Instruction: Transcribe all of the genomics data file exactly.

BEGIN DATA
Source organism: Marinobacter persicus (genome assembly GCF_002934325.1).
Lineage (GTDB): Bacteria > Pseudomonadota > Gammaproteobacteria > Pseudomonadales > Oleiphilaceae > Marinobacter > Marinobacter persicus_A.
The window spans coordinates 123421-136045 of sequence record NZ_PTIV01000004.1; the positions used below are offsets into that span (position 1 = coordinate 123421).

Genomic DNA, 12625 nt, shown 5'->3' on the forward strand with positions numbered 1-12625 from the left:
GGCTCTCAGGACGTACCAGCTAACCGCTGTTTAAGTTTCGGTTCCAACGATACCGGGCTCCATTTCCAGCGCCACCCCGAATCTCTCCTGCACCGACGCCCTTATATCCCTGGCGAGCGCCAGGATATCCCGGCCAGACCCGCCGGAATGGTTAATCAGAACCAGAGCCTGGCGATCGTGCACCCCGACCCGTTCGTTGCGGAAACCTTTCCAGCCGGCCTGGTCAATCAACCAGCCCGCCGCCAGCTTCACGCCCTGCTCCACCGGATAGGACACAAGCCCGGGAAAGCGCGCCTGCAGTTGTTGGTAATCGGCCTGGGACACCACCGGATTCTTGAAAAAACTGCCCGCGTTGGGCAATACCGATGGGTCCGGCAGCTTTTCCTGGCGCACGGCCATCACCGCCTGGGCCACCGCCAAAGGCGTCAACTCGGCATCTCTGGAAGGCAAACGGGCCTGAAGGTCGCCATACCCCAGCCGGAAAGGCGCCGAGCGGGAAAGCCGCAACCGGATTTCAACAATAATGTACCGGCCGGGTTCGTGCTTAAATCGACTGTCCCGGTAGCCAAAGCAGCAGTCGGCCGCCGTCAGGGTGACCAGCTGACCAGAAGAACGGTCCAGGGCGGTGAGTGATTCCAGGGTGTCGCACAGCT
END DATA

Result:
Source organism: Marinobacter persicus (genome assembly GCF_002934325.1).
Lineage (GTDB): Bacteria > Pseudomonadota > Gammaproteobacteria > Pseudomonadales > Oleiphilaceae > Marinobacter > Marinobacter persicus_A.
The window spans coordinates 123421-136045 of sequence record NZ_PTIV01000004.1; the positions used below are offsets into that span (position 1 = coordinate 123421).

Genomic DNA, 12625 nt, shown 5'->3' on the forward strand with positions numbered 1-12625 from the left:
GGCTCTCAGGACGTACCAGCTAACCGCTGTTTAAGTTTCGGTTCCAACGATACCGGGCTCCATTTCCAGCGCCACCCCGAATCTCTCCTGCACCGACGCCCTTATATCCCTGGCGAGCGCCAGGATATCCCGGCCAGACCCGCCGGAATGGTTAATCAGAACCAGAGCCTGGCGATCGTGCACCCCGACCCGTTCGTTGCGGAAACCTTTCCAGCCGGCCTGGTCAATCAACCAGCCCGCCGCCAGCTTCACGCCCTGCTCCACCGGATAGGACACAAGCCCGGGAAAGCGCGCCTGCAGTTGTTGGTAATCGGCCTGGGACACCACCGGATTCTTGAAAAAACTGCCCGCGTTGGGCAATACCGATGGGTCCGGCAGCTTTTCCTGGCGCACGGCCATCACCGCCTGGGCCACCGCCAAAGGCGTCAACTCGGCATCTCTGGAAGGCAAACGGGCCTGAAGGTCGCCATACCCCAGCCGGAAAGGCGCCGAGCGGGAAAGCCGCAACCGGATTTCAACAATAATGTACCGGCCGGGTTCGTGCTTAAATCGACTGTCCCGGTAGCCAAAGCAGCAGTCGGCCGCCGTCAGGGTGACCAGCTGACCAGAAGAACGGTCCAGGGCGGTGAGTGATTCCAGGGTGTCGCACAGCT